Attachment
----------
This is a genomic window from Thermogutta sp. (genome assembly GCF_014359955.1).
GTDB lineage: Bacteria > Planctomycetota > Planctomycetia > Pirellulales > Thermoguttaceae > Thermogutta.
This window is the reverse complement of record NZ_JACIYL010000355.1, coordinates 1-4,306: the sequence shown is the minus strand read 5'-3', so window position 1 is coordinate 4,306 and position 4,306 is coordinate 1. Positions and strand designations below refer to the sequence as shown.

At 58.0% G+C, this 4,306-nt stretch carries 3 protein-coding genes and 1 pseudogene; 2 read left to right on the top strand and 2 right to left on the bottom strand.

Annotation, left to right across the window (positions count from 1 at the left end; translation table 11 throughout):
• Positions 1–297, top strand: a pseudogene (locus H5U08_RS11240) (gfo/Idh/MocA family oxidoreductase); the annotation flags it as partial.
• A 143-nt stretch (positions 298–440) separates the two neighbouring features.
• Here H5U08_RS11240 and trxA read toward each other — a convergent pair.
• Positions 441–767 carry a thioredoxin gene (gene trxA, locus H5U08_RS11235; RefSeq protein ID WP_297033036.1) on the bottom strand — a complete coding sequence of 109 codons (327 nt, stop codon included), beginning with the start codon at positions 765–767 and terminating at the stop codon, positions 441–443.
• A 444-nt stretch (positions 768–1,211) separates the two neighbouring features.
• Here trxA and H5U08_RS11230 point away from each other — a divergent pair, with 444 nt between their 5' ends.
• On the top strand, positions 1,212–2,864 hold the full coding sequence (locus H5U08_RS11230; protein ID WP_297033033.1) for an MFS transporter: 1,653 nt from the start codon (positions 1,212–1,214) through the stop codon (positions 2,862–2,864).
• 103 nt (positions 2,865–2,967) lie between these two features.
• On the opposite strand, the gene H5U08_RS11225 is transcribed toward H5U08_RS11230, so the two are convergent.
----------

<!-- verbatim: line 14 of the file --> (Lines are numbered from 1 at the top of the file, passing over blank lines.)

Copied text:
• On the opposite strand, the gene H5U08_RS11225 is transcribed toward H5U08_RS11230, so the two are convergent.